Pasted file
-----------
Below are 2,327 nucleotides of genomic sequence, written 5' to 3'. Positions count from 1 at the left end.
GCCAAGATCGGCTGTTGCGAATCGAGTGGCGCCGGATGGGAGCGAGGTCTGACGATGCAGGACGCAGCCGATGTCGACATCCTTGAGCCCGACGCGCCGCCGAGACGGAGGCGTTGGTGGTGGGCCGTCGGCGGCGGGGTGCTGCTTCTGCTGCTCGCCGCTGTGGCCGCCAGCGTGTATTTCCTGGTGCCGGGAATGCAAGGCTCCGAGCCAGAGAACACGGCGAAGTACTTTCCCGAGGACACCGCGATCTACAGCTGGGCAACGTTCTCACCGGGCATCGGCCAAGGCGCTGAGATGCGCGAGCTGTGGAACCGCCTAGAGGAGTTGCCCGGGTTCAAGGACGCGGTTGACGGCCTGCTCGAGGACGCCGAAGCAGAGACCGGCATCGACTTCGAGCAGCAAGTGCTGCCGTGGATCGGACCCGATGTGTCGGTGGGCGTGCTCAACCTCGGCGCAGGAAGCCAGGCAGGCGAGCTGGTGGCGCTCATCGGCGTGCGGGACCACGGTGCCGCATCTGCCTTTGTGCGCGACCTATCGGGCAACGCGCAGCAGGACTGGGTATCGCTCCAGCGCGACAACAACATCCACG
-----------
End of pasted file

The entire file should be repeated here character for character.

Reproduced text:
Below are 2,327 nucleotides of genomic sequence, written 5' to 3'. Positions count from 1 at the left end.
GCCAAGATCGGCTGTTGCGAATCGAGTGGCGCCGGATGGGAGCGAGGTCTGACGATGCAGGACGCAGCCGATGTCGACATCCTTGAGCCCGACGCGCCGCCGAGACGGAGGCGTTGGTGGTGGGCCGTCGGCGGCGGGGTGCTGCTTCTGCTGCTCGCCGCTGTGGCCGCCAGCGTGTATTTCCTGGTGCCGGGAATGCAAGGCTCCGAGCCAGAGAACACGGCGAAGTACTTTCCCGAGGACACCGCGATCTACAGCTGGGCAACGTTCTCACCGGGCATCGGCCAAGGCGCTGAGATGCGCGAGCTGTGGAACCGCCTAGAGGAGTTGCCCGGGTTCAAGGACGCGGTTGACGGCCTGCTCGAGGACGCCGAAGCAGAGACCGGCATCGACTTCGAGCAGCAAGTGCTGCCGTGGATCGGACCCGATGTGTCGGTGGGCGTGCTCAACCTCGGCGCAGGAAGCCAGGCAGGCGAGCTGGTGGCGCTCATCGGCGTGCGGGACCACGGTGCCGCATCTGCCTTTGTGCGCGACCTATCGGGCAACGCGCAGCAGGACTGGGTATCGCTCCAGCGCGACAACAACATCCACG